AFCA encourages the parties to openly discuss and try to agree on a fair and workable solution in such circumstances.

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Is a cash settlement appropriate and fair?

If the insurer offers the policyholder a cash settlement, it must be fair in the circumstances. This means the insurer must exercise its discretion to cash settle in a fair and reasonable way, and the settlement amount must be sufficient for the policyholder to arrange repairs.

During the pandemic, AFCA would normally expect an insurer to authorise work by its contractors rather than cash settle. This is because the insurer is likely able to complete the repairs more efficiently. Further, the policy and the General Insurance Code of Practice provide guarantees about the quality of the works. However, there are circumstances when cash settling a claim is fair in all the circumstances. For example, when:

  • it is not practical for the insurer to undertake the repairs due to other works needing to be done that are not covered by the claim
  • the complainant insists on a cash settlement or the relationship between the parties has broken down.

Factors we will consider in determining whether the insurer’s cash settlement offer is fair include whether:

  • it is based on an agreed, or established, scope of works
  • the quote is actionable (i.e., it is available for the policyholder to action using their own builder)
  • the policyholder is vulnerable or would otherwise have difficulty arranging the repairs or replacement themselves
  • there are any alternative solutions available to progressing the claim
  • the insurer made reasonable attempts to navigate the pandemic-related issue or proposed alternative solutions to progressing the claim, or merely relied on the advice of preferred builders before deciding to cash settle
  • the offer includes an allowance for possible future price rises taking into account the time the repairs are likely to commence, additional unforeseen items and/or the transfer of risk to the policyholder
  • the policyholder can reasonably have the repair completed by a builder in a timely manner based on the amount offered
  • the offer incorporates all other benefits that may be applicable to the claim (e.g., temporary accommodation, removal and storage of contents, professional fees, etc.)
  • the policyholder is agreeable to the offer or there is no other viable resolution to reasonably consider.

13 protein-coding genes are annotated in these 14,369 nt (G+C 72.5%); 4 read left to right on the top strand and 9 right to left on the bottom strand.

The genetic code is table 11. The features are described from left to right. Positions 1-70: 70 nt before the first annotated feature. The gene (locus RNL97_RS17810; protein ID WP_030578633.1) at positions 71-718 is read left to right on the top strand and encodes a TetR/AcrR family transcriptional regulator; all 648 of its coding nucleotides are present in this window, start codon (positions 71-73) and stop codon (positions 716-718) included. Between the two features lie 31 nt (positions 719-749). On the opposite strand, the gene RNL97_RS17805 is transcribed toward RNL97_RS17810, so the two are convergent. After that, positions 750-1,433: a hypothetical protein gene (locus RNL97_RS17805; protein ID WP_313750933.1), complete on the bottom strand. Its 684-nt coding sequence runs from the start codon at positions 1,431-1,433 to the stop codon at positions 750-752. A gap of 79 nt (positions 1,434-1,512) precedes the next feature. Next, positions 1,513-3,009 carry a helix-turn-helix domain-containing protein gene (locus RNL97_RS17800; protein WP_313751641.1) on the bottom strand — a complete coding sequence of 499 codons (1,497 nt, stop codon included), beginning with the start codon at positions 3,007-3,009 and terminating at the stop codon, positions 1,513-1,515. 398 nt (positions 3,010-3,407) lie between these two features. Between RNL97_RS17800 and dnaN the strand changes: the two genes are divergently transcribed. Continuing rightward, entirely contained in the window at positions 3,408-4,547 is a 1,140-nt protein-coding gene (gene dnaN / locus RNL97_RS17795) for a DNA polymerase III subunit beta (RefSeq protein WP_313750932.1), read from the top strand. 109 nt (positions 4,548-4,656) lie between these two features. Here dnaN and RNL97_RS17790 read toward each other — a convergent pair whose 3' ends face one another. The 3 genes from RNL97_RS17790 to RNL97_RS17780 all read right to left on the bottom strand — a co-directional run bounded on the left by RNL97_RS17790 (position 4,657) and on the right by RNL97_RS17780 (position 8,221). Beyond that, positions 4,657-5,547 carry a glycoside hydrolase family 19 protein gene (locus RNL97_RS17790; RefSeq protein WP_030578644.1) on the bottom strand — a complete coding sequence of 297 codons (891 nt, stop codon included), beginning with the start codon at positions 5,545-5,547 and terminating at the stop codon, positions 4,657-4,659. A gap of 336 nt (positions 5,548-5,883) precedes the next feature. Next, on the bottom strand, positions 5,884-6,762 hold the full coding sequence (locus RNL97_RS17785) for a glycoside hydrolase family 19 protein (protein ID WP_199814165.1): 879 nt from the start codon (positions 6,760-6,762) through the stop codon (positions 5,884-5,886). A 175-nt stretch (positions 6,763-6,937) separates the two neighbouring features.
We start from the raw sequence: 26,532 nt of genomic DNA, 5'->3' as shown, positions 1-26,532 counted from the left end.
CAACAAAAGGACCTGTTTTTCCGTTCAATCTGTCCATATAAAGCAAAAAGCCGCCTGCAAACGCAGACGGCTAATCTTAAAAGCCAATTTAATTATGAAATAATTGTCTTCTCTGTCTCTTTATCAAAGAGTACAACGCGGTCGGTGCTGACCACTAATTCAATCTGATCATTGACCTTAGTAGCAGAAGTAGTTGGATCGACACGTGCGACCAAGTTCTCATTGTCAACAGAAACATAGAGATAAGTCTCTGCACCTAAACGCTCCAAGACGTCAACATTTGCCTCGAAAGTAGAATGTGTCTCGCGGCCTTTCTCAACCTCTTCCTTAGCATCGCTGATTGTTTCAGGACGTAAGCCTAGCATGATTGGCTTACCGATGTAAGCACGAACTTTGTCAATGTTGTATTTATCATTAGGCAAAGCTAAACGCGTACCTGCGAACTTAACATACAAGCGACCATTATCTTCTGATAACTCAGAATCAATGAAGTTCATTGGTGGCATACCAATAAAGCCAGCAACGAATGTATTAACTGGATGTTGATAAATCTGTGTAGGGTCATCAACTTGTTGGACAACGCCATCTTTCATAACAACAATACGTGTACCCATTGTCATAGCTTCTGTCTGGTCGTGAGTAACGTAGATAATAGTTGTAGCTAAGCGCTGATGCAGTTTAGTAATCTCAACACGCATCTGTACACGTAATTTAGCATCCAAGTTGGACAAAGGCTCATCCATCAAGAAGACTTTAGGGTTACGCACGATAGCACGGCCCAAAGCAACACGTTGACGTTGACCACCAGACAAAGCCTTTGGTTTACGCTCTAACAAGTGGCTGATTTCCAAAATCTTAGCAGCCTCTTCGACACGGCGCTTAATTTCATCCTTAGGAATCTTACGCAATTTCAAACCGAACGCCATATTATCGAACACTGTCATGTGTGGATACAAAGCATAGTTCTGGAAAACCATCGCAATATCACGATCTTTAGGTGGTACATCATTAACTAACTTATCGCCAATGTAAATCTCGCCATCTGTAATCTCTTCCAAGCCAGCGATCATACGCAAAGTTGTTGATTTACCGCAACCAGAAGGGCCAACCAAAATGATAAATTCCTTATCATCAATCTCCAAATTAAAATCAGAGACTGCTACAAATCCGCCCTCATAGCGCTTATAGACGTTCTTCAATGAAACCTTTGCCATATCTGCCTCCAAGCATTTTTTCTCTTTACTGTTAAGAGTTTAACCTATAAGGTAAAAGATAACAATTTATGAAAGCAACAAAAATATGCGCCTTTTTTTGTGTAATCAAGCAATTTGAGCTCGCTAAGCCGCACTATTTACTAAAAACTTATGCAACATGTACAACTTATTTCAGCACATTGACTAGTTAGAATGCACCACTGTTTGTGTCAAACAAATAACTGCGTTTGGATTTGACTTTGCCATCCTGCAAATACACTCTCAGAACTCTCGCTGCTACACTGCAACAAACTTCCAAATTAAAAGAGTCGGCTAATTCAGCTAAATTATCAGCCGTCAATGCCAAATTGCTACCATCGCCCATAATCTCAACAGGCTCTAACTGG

Where the insurer is ready, willing and able to do the repairs, but the complainant insists on a cash settlement, AFCA may consider it fair to base any settlement on the insurer’s quote, even if the quote is only actionable to the insurer.

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What information might AFCA ask for?

To help us resolve disputes about building claims affected by delays, we will ask insurers to provide us with information. This may include the following:

  • the policy documents (PDS and certificate of insurance)
  • a chronology of events, including copies of key correspondence between the complainant and the insurer’s representatives
  • a submission from the insurer in response to the specific claims handling issues raised by the complainant
  • claim file notes (if relevant)
  • relevant loss adjuster, repairer, assessor and supplier notes and correspondence and assessment reports completed (may not be requested in each case)
  • where the insurer says there was a delay or other factors which were out of its control:
    • any evidence to establish this (such as correspondence, research, notes, official government advice)
    • an explanation – together with supporting evidence – of what the insurer did to respond to the issue (such as briefing alternative contractors, obtaining materials from alternative suppliers, seeking expert advice on alternative repair methods or materials)
    • an explanation – together with supporting evidence – of whether the insurer considered or proposed any alternative ways to progress or settle the claim fairly
    • an explanation – together with supporting evidence – of what, if anything, the insurer did to compensate the complainant or alleviate their inconvenience.
  • where a cash settlement is offered, provide evidence to establish it was fair, in particular:
    • an explanation as to why a decision was made to cash settle the claim, together with supporting evidence
    • confirm whether the insurer’s settlement offer takes into account:
      • an agreed, or established, scope of works
      • a current and actionable quote
      • any repair risks, or the likelihood of unforeseen damage and/or additional work
      • any additional costs likely to be incurred during repairs
      • the complainant’s loss of a lifetime repair guarantee on repairs
      • builders' margins and project management fees
      • GST
      • all additional policy benefits (such as temporary accommodation, council fees, any fees for approvals or certifications).